Blowing the Bloody Doors Off

Bob’s Pick: Blowing the Bloody Doors Off   by Michael Caine

blowing the bloody doors off

Imagine that you’re at a small dinner party populated by celebrities. You’re seated at the dining table about to pop a scrumptious looking hors de oeuvre, perhaps a caviar coated cracker, into your mouth, but who should take a seat directly across from you. Seated before you is none other than Sir Michael Caine.

As you sip on your Bollinger champagne, he starts to narrate to you his life story. Listening to his voice, you think that you’re at his country estate located in the English countryside. However, your dog starts barking and wakes you up to reality. You’re really at home seated in your favorite easy chair and you’ve actually been sipping a Budweiser and eating pretzels.

Still, listening to the melodious voice and English accent of Michael Caine, you’re easily transported back into his world and his life story.

Other than being one of my favorite actors, Michael Caine, winner of two academy awards, is arguably one of best of his generation.  His parents were poor and he struggled most of the early part of his life. He worked in a number of small theatre productions in and around London until he got noticed and made his first big screen appearance in the movie, “Zulu”.

In his narrative, Mr. Caine is very sensitive to his humble origins, especially to his Cockney heritage and accent. Great Britain in the 1960’s and 1970’s was very class oriented. He had to hide his cockney accent, especially in films like “Zulu”. He swears he hid it completely in that film, but after re-watching it myself, I did detect it in a few scenes. I still found his performance completely enjoyable and if he hadn’t mentioned it, I don’t think I would have ever noticed. With the advent of Harry, Duke of Sussex and  Meghan Markle, Duchess of Sussex, it’s nice to think that social attitudes may have finally changed for the better in England.

After “Zulu”, Mr. Caine in his early career appeared in a number of successful films, including “The Ipcress File”, “Get Carter” and “Alfie”.  An Oscar eluded him, however, until he teamed up with director, Woody Allen, in 1986 for the production of “Hannah and Her Sisters”.  There, he won the Oscar for best actor.  Funny thing though, he didn’t show up to pick up his award as he was working hard on another film, the much regrettable and forgettable, “Jaws, the Revenge”. From there, he went on to star in many other film, stage and TV roles, thus showing his versatility as an actor.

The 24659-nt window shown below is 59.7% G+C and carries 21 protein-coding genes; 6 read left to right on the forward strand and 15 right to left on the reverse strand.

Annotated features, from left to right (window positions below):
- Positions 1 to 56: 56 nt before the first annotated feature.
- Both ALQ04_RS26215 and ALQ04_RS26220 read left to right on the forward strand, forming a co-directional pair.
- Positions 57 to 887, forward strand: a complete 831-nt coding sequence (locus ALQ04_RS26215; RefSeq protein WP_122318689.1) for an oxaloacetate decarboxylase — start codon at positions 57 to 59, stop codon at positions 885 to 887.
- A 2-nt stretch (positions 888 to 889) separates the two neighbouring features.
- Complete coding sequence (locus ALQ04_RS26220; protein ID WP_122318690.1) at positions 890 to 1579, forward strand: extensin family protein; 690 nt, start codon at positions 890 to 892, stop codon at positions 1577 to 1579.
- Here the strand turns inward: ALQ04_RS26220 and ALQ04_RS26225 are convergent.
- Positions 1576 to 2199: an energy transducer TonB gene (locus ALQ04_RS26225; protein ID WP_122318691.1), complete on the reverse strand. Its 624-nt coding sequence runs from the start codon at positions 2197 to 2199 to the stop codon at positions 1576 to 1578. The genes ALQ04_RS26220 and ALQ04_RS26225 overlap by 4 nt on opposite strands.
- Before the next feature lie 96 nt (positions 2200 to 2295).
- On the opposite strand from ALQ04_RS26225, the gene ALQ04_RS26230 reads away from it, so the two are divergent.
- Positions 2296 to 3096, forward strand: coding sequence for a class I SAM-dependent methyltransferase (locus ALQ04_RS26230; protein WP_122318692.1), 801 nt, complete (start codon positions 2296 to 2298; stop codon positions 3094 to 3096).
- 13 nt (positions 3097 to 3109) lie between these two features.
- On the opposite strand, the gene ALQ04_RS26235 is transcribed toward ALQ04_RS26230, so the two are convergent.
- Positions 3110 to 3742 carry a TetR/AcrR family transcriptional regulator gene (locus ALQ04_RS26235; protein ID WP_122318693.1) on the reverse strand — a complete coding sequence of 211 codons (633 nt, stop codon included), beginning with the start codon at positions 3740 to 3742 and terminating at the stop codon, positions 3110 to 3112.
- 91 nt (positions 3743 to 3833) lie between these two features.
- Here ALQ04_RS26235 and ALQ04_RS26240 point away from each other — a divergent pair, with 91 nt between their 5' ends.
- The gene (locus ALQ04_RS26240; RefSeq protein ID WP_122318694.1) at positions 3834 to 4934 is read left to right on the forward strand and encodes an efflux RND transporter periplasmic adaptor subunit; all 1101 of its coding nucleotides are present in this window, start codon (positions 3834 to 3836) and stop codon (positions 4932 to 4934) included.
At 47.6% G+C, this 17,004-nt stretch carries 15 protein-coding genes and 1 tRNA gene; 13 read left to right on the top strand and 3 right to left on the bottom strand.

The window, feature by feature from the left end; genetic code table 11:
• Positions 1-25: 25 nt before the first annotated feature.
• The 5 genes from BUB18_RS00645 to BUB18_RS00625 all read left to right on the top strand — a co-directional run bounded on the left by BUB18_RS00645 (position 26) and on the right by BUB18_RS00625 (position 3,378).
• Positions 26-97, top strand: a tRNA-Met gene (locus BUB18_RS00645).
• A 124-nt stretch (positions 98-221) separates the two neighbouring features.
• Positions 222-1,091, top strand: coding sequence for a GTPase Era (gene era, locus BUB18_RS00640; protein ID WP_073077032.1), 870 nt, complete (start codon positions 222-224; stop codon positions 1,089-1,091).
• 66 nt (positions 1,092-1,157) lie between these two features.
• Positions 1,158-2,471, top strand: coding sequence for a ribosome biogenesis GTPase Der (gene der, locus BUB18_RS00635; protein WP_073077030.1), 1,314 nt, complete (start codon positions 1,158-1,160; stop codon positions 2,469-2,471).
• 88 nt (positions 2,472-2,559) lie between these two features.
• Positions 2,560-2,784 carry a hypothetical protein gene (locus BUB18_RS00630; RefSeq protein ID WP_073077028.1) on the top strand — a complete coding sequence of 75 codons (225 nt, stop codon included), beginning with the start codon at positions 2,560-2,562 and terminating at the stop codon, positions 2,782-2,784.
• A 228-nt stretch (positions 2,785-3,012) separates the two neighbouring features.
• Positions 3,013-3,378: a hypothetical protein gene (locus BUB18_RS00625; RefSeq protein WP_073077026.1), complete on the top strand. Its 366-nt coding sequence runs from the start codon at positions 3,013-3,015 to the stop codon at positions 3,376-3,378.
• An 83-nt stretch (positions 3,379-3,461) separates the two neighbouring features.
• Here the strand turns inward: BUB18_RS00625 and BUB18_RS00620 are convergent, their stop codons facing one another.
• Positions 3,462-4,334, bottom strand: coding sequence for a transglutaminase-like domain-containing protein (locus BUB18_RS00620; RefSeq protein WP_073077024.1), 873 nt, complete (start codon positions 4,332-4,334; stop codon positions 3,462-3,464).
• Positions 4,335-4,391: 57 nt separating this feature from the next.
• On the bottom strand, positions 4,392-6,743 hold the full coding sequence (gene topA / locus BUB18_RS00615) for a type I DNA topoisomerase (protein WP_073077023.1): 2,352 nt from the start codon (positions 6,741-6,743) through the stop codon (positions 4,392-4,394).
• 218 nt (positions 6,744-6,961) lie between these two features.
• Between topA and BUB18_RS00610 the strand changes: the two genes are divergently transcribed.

Throughout his narrative, Mr. Caine takes us through the ups and downs in his life including successful films and flops. Based on his experiences, he is always dispensing advice. His advice is aimed to inspire both novice actors as well as the average man on the street. He always puts his best foot forward in any endeavor and advises his audience to “use the difficulties” in life to make things better. In other words, when life deals you lemons, make lemonade.

If you’re looking for gossip, this isn’t the book for you. It appears that Mr. Caine enjoys privacy for himself, his family and his friends. You are rewarded with glimpses into their lives with occasional stories about such luminaries among others such as John Wayne, Frank Sinatra, Sean Connery, Shelley Winters, Jack Nicholson and Roger Moore. I found one of the more amusing stories to be about John Wayne and the advisability of a celebrity wearing suede shoes.

In summary, Michael Caine, is a rare breed in the acting community. He has been married to his wife for over 45 years and has helped successfully raise two daughters and their children. His work ethic is unimpeachable, his movies pleasurable and his advice worth treasuring. I really enjoyed being able to rub elbows with Michael Caine even though I must say that his Bollinger tasted more like Budweiser,